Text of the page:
"The Undersea Adventures of Kilnsea" Kilnsea by JohnnySpangles
Kilnsea Travel Guide: 1 reviews and 4 photos
Kilnsea is not a place to let the grass grow under your feet. Should you try and do this then not only will the grass disappear but so will you. Throughout its history Kilnsea has been pursued mercilessly by a peckish sea which gobbles up a few feet of its coastline every year. The original Kilnsea started out some miles inland however coastal erosion soon caught up with it and long-term leases on Kilnsea buildings began to be inserted into Christmas Crackers. Despite the best efforts of the resourceful villagers to continually dismantle buildings and re-erect them a few yards further inland the sea soon returned to lap at their feet as they read the Sunday papers on the downstairs kharzi. In the end they pretty much gave up and the churches, houses and pubs of old Kilnsea are now populated by haddocks, halibuts and herrings out in the North Sea. The villagers were so fed up at being constantly thwarted by the sea that a lot of them emigrated to America by booking a group deal on a brand new liner called The Titanic.
The military of imperial England were not so defeatist. They made a final attempt at a state of permanence on what was left of Kilnsea with the construction of the Godwin Battery in 1914. This involved pouring tons of concrete into the land in the hopes it would last long enough to support a military camp, a hospital and two great big guns that could take pot-shots at the Kaiser’s Zeppelins. The battery was used in both world wars and no doubt it did help to stop the Germans landing on the East Coast. However, these days, a few continental tourists would be welcomed with open arms in the slotty-arcades of Scarborough and Bridlington. Once the cold war started the old artillery guns were deemed to be of little use against nuclear missiles and they were removed. In the 60s the military land was sold and the grey concrete military buildings became a grey concrete caravan site. Nice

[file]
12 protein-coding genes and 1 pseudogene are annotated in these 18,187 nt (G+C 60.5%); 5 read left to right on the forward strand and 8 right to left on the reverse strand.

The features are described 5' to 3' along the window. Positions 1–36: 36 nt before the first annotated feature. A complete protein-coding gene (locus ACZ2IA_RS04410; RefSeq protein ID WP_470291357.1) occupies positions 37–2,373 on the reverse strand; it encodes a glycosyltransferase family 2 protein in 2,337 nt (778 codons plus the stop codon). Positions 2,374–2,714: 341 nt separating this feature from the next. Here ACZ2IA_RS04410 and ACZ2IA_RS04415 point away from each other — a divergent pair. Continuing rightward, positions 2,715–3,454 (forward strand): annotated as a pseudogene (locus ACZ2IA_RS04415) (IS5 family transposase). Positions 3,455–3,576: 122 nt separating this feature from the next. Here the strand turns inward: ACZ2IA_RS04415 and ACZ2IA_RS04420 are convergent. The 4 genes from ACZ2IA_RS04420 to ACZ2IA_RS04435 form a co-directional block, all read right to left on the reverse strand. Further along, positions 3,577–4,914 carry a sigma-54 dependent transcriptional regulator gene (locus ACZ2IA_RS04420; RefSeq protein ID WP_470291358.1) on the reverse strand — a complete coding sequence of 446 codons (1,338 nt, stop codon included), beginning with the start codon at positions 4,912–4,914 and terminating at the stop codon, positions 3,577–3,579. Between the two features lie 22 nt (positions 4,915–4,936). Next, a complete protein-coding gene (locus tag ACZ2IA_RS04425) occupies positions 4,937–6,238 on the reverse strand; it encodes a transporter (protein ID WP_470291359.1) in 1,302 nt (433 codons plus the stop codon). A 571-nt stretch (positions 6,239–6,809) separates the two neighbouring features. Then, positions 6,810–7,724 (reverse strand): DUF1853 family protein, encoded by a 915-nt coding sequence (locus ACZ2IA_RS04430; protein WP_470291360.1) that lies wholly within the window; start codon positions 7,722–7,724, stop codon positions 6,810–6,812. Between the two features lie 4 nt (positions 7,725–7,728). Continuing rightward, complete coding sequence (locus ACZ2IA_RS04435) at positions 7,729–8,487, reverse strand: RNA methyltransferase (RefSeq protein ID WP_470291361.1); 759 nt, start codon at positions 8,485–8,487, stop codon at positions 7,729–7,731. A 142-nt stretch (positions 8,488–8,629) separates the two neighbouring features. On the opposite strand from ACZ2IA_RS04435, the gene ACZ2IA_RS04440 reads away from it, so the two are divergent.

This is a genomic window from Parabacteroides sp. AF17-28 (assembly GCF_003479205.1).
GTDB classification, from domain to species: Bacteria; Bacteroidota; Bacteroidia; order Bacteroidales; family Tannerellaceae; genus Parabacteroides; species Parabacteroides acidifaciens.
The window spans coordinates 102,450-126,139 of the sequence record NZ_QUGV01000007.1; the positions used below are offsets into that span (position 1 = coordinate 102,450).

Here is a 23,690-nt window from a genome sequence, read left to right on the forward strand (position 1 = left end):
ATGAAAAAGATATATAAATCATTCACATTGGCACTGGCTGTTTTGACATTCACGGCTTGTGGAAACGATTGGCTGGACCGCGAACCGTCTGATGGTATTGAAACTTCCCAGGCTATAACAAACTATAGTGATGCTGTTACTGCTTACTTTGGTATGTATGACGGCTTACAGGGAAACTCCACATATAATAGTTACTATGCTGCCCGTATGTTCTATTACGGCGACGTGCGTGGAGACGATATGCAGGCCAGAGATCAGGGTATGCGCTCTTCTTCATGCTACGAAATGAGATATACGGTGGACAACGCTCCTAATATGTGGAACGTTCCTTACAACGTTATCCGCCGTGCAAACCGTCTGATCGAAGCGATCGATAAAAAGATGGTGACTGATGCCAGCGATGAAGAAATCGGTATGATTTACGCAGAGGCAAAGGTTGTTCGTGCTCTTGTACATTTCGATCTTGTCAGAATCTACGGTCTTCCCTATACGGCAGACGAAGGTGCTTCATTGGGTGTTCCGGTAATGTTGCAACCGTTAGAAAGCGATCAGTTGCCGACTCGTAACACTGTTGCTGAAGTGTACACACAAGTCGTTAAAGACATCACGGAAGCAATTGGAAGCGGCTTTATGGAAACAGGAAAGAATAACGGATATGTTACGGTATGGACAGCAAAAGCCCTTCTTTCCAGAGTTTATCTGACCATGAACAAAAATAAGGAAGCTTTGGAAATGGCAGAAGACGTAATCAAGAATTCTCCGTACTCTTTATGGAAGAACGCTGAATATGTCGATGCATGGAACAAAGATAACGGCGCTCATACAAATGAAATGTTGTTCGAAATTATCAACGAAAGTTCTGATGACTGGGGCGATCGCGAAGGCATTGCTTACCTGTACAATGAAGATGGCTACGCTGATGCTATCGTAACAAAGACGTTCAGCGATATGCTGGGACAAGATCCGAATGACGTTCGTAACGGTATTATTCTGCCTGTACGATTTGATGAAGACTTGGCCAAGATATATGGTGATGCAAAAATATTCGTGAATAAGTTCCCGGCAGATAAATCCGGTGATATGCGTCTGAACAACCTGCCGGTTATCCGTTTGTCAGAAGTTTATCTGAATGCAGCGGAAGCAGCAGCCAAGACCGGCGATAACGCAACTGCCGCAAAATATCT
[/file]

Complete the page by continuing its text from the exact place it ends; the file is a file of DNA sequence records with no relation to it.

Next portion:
Despite concrete taking a bit more chewing than bricks and mortar, the appetite of the sea for the East Coast of England has continued to be all-consuming. Hence there’s no such thing as a ‘static’ caravan on the Kilnsea Sandy Beaches Caravan Site, indeed a mobile home has always been a wise investment around here. The Godwin Battery itself has mostly crumbled into the sea now. It is worth a visit though as, although there are signs to be ignored that say ‘Danger of Big Lumps of Concrete Falling on Your Head, it is a fascinating place to see coastal erosion at work.
The photograph shows one of the big round gun emplacements now enjoying a final bask on the beach before it too joins the rest of Kilnsea on the sea-bed.
I read in the Daily Mail that, at the current rate of coastal erosion, the East Coast will meet with the West Coast in around 2012. On the plus side this means that the newly formed island state, to be called the Socialist Republic of Northern England, can get away without paying for the Olympics.
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